I've been told conflicting stories about what happened, I pushed too long, I laboured too long. I had chorea, I had endometritis. No one knows because procedure wasn't followed. I was told in OB follow up, "oh well if you get sick again we will know if you have an abscess.” That attitude, that I as a mother, don't matter is the prevalent theme I experienced. It doesn't matter if I'm dehydrated, it doesn't matter that I'm in pain, it doesn't matter that I'm saying I don't feel well. It doesn't matter that I almost died doing something that society is repeatedly enforcing is natural and safe. Women do not give birth fully informed and this a right afforded to every other patient but obstetrics.

Not once did anyone check to see how I was doing during postnatal visits. My midwives couldn't make eye contact with me. My OB made inappropriate jokes and told me a story of another patient who almost died to do with something else. I dreaded every visit where I had to act like all was okay just to get the &@$# out of the room and away from the people who contributed to my suffering, but couldn't admit it. All they had to say was that they were sorry and acknowledge the suffering of maternal morbidity. I did not just have a medical issue. I had a medical issue and a newborn baby who needed me and a husband who just about lost his wife.

I now have complete total fear of interacting with health care providers. I have not had my pap smears done, despite having a previous history which requires them. I become sweaty and anxious when I see my son’s doctor. I downplay things just to get out. I’m terrified to question anything. I feel like a beaten dog. My husband has to do any hospital visits with my son. I cried non-stop for the first 6 months after the birth of my son. I had no inner joy, just empty feelings, like I was a just a vessel, that mom doesn't matter. We will not be having another child. My husband has flashbacks of the experience. I cannot rationalize the way I was treated, and as a health care provider myself it just erodes me to know this goes on day in and day out.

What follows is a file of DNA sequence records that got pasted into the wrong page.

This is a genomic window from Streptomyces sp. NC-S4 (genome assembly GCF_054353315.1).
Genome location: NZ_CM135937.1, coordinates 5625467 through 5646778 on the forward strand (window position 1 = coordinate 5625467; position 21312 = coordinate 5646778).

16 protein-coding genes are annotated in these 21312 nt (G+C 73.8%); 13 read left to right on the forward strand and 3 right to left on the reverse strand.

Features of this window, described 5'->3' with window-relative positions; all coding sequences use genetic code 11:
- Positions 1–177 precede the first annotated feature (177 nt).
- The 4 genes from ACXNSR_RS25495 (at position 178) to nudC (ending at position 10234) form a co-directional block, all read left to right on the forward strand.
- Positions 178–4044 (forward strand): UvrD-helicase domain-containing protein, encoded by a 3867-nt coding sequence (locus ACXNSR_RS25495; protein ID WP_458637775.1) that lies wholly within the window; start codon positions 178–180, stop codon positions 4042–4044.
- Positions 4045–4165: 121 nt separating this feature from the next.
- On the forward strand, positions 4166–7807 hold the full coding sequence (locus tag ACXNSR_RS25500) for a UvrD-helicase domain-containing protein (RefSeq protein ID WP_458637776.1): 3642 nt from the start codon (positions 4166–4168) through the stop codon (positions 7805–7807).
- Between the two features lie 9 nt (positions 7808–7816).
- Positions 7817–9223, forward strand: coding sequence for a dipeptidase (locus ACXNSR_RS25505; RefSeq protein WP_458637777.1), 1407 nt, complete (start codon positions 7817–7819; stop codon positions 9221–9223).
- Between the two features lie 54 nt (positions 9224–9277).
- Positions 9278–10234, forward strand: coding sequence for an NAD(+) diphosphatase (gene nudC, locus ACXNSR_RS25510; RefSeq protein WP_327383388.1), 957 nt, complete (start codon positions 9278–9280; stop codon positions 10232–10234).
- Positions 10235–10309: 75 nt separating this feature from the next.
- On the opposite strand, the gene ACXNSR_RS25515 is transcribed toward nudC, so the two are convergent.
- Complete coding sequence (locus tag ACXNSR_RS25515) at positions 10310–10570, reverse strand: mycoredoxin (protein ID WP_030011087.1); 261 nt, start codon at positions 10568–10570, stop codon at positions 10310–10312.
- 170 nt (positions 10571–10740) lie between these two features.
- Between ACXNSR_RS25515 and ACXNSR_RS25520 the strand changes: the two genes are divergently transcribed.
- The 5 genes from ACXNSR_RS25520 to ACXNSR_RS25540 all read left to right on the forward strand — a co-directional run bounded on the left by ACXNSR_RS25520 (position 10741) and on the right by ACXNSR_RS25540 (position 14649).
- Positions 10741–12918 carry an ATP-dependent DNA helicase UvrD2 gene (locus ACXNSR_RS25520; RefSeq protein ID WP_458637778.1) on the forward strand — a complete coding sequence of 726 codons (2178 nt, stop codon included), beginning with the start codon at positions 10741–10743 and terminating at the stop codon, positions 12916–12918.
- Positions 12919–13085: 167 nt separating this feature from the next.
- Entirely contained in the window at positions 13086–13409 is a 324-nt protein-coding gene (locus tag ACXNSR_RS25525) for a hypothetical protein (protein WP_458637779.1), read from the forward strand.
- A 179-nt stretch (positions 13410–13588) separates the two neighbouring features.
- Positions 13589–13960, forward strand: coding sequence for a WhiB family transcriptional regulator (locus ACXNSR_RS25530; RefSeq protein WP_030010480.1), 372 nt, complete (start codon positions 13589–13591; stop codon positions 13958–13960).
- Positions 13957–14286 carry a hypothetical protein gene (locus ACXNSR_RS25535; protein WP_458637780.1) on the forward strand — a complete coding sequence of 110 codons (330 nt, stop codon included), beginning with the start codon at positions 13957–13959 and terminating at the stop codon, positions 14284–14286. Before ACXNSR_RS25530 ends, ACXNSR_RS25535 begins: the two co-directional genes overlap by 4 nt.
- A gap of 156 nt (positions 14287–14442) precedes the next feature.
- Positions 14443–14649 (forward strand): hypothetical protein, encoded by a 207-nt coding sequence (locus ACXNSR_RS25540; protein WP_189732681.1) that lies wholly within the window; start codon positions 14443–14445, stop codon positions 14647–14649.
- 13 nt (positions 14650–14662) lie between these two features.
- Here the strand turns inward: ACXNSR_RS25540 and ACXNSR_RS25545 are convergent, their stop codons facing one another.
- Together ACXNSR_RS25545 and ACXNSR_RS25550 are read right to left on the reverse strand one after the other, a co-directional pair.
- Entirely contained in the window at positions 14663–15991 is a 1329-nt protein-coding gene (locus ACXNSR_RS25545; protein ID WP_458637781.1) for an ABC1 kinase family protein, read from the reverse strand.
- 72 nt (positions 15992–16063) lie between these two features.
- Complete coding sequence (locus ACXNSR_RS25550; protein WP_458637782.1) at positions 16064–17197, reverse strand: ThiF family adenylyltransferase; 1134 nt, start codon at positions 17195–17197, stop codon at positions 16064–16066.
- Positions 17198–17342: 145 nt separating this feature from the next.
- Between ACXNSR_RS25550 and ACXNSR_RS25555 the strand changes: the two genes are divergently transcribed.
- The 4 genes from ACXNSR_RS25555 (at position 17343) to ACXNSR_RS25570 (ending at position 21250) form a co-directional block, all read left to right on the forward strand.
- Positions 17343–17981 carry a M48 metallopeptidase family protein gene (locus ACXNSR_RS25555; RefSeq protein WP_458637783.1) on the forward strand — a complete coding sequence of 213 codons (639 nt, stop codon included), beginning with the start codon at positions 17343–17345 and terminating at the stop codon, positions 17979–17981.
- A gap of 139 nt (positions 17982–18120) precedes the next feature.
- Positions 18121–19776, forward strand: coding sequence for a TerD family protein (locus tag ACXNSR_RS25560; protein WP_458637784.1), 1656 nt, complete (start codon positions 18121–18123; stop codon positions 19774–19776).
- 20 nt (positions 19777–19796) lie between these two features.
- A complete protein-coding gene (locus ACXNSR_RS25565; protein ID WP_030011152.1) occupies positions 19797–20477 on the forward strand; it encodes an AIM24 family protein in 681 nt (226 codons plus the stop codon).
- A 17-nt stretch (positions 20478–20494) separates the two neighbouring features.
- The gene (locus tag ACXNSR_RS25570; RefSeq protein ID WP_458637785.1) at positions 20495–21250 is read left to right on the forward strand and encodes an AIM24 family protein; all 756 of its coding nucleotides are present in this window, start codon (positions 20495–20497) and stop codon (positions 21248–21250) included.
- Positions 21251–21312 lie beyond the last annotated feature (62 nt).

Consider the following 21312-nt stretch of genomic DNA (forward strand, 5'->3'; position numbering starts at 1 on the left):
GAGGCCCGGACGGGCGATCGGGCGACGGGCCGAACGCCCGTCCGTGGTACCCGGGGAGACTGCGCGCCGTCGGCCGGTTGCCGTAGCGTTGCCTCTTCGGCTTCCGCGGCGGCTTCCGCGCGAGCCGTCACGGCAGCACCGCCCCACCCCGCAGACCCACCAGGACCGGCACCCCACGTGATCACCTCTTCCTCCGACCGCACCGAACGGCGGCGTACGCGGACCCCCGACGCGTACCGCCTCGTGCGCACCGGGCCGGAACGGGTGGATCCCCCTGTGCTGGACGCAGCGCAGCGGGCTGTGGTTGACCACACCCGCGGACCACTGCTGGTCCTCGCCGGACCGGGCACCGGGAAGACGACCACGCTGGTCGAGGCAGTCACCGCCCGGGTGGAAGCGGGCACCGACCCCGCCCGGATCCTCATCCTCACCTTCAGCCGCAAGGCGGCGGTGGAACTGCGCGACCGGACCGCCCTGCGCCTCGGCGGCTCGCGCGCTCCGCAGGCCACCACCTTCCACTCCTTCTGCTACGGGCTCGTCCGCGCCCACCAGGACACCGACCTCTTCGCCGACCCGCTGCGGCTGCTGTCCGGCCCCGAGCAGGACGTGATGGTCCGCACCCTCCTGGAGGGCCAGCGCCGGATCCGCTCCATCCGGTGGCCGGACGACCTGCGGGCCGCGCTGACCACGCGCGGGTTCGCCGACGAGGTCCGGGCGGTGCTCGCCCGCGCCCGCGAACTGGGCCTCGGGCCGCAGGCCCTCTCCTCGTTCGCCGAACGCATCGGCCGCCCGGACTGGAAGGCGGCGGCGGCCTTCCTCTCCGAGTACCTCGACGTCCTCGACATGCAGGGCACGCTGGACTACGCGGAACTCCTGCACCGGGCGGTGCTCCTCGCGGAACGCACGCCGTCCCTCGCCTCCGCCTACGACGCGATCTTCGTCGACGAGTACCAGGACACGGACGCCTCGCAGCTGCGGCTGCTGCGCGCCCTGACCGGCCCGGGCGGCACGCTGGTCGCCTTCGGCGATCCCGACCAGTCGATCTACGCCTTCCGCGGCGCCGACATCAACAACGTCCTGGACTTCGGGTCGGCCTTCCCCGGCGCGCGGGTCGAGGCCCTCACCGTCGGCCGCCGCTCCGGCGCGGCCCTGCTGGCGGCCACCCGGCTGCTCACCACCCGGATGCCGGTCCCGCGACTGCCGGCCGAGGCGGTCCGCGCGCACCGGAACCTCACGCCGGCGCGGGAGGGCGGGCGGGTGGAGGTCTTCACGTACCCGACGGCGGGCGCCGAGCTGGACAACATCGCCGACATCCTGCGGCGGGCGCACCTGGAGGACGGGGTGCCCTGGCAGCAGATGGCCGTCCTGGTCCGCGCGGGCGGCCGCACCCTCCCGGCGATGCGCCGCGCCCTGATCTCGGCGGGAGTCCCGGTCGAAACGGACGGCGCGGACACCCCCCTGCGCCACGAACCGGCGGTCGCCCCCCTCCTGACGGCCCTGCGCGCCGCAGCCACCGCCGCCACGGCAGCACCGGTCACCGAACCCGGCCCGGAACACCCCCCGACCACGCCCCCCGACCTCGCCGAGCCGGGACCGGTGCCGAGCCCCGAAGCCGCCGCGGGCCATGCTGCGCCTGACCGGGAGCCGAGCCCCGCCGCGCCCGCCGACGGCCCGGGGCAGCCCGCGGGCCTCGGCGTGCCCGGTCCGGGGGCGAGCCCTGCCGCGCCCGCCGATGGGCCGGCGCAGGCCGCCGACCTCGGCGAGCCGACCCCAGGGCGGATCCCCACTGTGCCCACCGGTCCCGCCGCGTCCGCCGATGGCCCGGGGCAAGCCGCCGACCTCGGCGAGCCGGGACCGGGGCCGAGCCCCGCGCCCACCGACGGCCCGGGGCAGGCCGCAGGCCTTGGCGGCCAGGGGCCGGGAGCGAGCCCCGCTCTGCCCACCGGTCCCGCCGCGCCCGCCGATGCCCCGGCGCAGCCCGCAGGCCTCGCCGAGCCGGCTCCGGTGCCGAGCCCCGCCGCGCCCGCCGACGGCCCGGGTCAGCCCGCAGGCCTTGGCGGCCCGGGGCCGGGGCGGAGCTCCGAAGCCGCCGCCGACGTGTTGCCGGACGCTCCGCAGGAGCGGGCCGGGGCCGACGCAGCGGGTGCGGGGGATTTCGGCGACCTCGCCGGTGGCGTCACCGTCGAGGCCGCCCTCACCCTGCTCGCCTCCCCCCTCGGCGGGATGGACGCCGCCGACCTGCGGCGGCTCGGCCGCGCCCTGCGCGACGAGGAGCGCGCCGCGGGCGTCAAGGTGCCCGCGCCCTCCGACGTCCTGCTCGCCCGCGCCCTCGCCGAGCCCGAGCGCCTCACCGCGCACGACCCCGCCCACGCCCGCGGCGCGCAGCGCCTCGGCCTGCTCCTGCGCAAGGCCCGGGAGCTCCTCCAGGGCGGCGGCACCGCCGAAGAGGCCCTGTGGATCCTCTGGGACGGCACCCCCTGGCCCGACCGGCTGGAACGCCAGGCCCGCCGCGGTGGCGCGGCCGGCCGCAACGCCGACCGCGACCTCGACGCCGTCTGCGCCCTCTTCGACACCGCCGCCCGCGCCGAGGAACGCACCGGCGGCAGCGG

I had a sexual abuse history, but I find it absolutely absurd that you have to share that with people, just to get treated with more empathetic care in Obstetrics. All women should be assumed to have a trauma history given the statistics. And all women should be treated with empathy and compassion regardless of their abuse history. Also sorry, not sorry, not going to share that with someone just because you’re a health care provider, it's called building a therapeutic relationship. If you are asking me whether I've been sexually abused as a checklist, just like when my last menstrual period was, you probably aren't going to get an honest answer. I have been through significant gynaecological issues prior to childbirth and never felt traumatized by any procedure, despite my abuse history.

I filed a complaint with the hospital. I was called by the manager who downplayed much of what I said. She also wanted to blame the nurses and wanted names, where I was trying to explain it is a systemic failure. When that many people do not perform to appropriate care standards it is far more than one person. I wanted it to be a learning lesson. For them to look at my case and say "what can we do better?". I felt defeated after my conversation, I waved a white flag.

Feedback from every maternity patient should be sought upon discharge. All cases of significant maternal morbidity (e.g requiring hospital visit) related to childbirth should automatically be reviewed. Anytime a new mother becomes ill, this should be done. Maternal morbidity is a huge issue and the implications can affect maternal mental health, attachment to the newborn etc., yet I feel that it is treated like you got stitches or something.

Submitted by T.